It is well-settled that the prosecutor's statement of facts on the record can satisfy the requirement of a factual basis for the plea. See, e.g., United States v. Ray, 828 F.2d 399, 405-06 (7th Cir. 1987), cert. denied, 485 U.S. 964 (1988). This statement of facts need not be uncontroverted. A court may accept a plea even when the defendant protests his innocence if there is a strong evidence in the record of the defendant's actual guilt. North Carolina v. Alford, 400 U.S. 25, 37 (1970); United States v. Walsh, 7 F.3d 1064, 1066 (1st Cir. 1993). Similarly, when the district court establishes a sufficient factual basis for the plea at the Rule 11 hearing, the guilty plea may stand even if the defendant later claims innocence and challenges the plea. See United States v. Keiswetter, 860 F.2d 992, 998 (10th Cir. 1988) (Moore, J., dissenting); United States v. Owen, 858 F.2d 1514, 1516-17 & n.2 (11th Cir. 1988).

In the instant case, the prosecutor's proffer provided ample factual basis for accepting the guilty plea. In this proffer, the prosecutor detailed a lengthy pattern of omissions, material misstatements, and transfers of bankruptcy estate property by appellant. Given the sheer number of "mistakes," the size of the assets concealed, and appellant's many years of experience practicing bankruptcy law, we think the judge was entitled to conclude that a substantial basis existed for believing that appellant's actions were knowing and fraudulent.3 

The documents that appellant cites do not alter our conclusion. Count 1, which relates to the Hartwell bankruptcy, charged appellant with failing to disclose approximately $350,000.00 in loans owing to Hartwell from appellant and his business partner. Appellant contends that there can be no fraudulent intent since the final decision to treat the $350,000.00 as a loan to officers (rather than compensation) was not made until November 1991, roughly ten months after he filed Hartwell's bankruptcy petition.4  However, appellant should have disclosed the asset even if its status at the time of filing was uncertain. See United States v. Cherek, 734 F.2d 1248, 1254 (7th Cir. 1984) ("It is a reasonable reading of 18 U.S.C. § 152 to conclude that the statute requires a bankrupt to disclose the existence of assets whose immediate status is uncertain."), cert. denied, 471 U.S. 1014 (1985). Moreover, appellant did not disclose the asset even after November 1991, and the indictment charged him with a "continuing failure" to disclose through October 1992. Under the circumstances, the district court could reasonably conclude that he was guilty.

Count 20, which relates to appellant's personal bankruptcy, charged him with failing to disclose approximately $25,000 worth of Keystone Fund money market shares which he owned. Appellant contends that various documents, submitted to the district court at sentencing, prove his lack of fraudulent intent. These documents indicate that in February 1986, appellant requested that these shares be transferred to his wife. However, the government proffered evidence that appellant received monthly statement and interest payments from Keystone, mailed to his law office, both before and after filing his bankruptcy petition in May 1992. Under the circumstances, there was a strong basis for concluding that appellant knew the transfer had not occurred and intended to conceal the asset. The fact that appellant reported the asset to the bankruptcy trustee in February 1993, two months prior to his indictment, does not alter our conclusion. There is evidence in the record which suggests that he knew by then that he was under criminal investigation in connection with several bankruptcy filings.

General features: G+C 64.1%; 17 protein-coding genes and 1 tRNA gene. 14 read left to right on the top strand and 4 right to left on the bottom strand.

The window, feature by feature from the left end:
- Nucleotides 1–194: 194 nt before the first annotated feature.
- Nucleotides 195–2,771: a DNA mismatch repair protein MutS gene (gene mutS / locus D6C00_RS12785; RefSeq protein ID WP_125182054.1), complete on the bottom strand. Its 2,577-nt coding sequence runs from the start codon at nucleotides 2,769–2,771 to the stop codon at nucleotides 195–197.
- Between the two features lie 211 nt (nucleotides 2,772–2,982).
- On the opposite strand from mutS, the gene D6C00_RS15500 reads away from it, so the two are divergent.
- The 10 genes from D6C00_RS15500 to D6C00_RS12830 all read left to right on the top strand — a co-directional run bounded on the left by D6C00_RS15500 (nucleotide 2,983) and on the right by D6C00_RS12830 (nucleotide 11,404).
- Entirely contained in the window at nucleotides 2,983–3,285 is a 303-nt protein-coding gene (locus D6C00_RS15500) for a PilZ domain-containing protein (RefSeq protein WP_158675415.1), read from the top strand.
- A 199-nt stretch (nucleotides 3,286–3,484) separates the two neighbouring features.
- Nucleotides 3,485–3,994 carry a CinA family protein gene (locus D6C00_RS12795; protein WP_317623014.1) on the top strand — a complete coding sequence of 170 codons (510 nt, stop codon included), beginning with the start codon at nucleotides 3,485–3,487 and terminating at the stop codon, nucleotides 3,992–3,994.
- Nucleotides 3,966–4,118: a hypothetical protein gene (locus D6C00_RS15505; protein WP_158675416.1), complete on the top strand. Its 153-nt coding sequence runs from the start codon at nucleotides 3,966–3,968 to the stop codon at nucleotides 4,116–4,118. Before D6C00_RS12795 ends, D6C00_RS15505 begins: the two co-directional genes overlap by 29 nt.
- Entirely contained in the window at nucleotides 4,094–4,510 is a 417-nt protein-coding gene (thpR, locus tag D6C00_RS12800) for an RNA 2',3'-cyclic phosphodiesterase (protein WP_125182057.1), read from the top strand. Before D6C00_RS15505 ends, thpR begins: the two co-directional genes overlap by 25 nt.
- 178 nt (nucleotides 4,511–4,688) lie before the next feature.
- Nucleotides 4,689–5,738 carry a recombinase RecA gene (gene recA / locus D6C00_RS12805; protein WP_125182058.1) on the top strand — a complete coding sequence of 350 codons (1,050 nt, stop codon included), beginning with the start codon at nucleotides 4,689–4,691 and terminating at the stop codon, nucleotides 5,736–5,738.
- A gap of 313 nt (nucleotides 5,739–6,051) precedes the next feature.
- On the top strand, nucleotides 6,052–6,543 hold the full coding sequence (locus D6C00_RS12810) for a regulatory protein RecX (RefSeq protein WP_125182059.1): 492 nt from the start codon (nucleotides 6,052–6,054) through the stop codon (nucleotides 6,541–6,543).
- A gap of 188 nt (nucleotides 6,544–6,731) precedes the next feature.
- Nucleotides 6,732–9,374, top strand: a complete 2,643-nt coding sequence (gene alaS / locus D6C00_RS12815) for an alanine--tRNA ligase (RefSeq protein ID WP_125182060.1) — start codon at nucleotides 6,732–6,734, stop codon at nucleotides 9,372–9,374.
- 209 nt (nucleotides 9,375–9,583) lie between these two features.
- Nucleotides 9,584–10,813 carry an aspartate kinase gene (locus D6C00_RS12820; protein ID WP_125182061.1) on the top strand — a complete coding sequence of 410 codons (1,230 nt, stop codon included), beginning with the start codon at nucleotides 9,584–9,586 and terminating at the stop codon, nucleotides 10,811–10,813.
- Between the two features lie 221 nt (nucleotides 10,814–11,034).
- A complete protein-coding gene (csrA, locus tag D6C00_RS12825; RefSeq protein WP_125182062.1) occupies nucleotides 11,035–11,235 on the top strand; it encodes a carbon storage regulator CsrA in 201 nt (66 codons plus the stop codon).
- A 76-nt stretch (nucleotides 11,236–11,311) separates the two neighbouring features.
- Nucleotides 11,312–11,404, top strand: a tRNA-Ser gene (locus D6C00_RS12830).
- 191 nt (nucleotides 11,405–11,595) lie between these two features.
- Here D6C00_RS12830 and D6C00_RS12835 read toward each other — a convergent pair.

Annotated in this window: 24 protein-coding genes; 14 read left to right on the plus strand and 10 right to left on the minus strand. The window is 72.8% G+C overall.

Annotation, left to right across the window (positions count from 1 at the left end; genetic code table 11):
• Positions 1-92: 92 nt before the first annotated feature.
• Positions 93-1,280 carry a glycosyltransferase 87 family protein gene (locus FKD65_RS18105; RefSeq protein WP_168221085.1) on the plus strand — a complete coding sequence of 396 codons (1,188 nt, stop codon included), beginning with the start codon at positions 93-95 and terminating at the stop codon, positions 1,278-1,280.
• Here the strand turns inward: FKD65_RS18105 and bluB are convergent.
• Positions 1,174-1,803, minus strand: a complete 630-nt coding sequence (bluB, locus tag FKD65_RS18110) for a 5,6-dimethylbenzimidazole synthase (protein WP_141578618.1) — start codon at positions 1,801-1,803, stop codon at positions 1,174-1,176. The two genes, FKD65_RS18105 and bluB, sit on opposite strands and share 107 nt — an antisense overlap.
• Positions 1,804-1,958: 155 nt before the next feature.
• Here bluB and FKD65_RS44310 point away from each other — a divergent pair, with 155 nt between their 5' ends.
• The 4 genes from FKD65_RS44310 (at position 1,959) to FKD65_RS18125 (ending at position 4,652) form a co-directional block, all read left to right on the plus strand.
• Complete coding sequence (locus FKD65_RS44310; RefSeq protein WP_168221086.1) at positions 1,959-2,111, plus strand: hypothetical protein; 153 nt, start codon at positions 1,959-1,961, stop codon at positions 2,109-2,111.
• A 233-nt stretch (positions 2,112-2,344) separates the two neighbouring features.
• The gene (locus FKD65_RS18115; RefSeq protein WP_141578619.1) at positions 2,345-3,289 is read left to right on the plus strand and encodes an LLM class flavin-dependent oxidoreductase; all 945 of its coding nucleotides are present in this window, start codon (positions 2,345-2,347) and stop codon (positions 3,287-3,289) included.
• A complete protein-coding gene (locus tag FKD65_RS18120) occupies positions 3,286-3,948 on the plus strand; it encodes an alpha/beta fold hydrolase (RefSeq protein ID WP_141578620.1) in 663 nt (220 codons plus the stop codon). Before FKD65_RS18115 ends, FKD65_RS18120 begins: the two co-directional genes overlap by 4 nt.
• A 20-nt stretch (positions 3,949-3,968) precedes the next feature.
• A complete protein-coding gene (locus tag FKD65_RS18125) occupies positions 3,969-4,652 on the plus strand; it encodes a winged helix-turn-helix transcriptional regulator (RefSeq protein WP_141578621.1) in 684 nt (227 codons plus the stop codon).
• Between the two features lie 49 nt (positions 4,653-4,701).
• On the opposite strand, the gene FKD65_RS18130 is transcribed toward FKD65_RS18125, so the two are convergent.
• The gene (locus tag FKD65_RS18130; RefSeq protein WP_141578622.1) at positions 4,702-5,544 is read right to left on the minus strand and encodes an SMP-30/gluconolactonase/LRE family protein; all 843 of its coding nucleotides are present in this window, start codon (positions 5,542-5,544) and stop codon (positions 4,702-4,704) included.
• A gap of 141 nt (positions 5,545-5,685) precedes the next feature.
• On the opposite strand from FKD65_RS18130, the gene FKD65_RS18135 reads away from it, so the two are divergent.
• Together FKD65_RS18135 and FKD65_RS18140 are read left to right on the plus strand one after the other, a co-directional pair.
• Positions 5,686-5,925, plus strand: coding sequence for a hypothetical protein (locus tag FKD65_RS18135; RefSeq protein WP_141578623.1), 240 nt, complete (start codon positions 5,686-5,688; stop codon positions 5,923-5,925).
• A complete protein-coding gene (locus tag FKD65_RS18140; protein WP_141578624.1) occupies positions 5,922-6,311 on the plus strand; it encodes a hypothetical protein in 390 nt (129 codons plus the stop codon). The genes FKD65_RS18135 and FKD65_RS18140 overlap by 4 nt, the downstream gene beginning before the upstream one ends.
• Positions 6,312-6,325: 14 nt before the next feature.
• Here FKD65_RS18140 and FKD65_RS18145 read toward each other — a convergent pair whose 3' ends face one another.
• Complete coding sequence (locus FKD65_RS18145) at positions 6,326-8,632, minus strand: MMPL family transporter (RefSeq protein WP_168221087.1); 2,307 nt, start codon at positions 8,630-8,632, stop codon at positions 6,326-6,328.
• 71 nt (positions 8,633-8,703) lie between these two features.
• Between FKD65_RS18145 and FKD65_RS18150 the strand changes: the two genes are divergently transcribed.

Finally, having determined that appellant's principal points are without merit, we consider the traditional factors relevant to the review of a change of plea request. The record reveals that appellant understood the substance of the charges against him, and suggests that he made a calculated decision that it was in his interest to plead guilty. The plea was part of a quid pro quo negotiated with the government. See United States v. Pellerito, 878 F.2d 1535, 1541 (1st Cir. 1989). A defendant is not entitled to withdraw his guilty plea simply because he asserts a subjective belief in his innocence. See United States v. Ramos, 810 F.2d 308, 312 (1st Cir. 1987). Given the totality of the circumstances, we cannot say the district court abused its discretion in finding no "fair and just reason" for retraction.


Ordinarily, we do not address ineffective assistance of counsel arguments on direct appeal. This case is no exception. Appellant argues that trial counsel was ineffective because he pressured him into pleading guilty and misinformed him that it was too late to change his mind after signing the plea agreement. These charges depend upon evidentiary matters which are best considered by the district court in the first instance. See United States v. Mala, 7 F.3d 1058, 1063 (1st Cir. 1993) (holding that absent extraordinary circumstances, fact specific claims asserting ineffective assistance of counsel are not cognizable on direct appeal), cert. denied, 114 S. Ct. 1839 (1994). Accordingly, appellant's claim of inadequate assistance is not properly before us.


1. The District Court's Loss Calculation.

Appellant argues that the district court erred in determining the amount of loss. He does not contest the district court's loss determination of $34,456.67 for count 7. However, he contends that there was no loss at all involved in counts 1, 20, 21, and 22. Based on appellant's own calculation, the district court should have adjusted the base offense level upward by 4 levels to reflect a loss of between $20,000.00 and $40,000.00, rather than 8 levels to reflect a loss of between $200,000.00 and $350,000.00. We find no basis for a remand.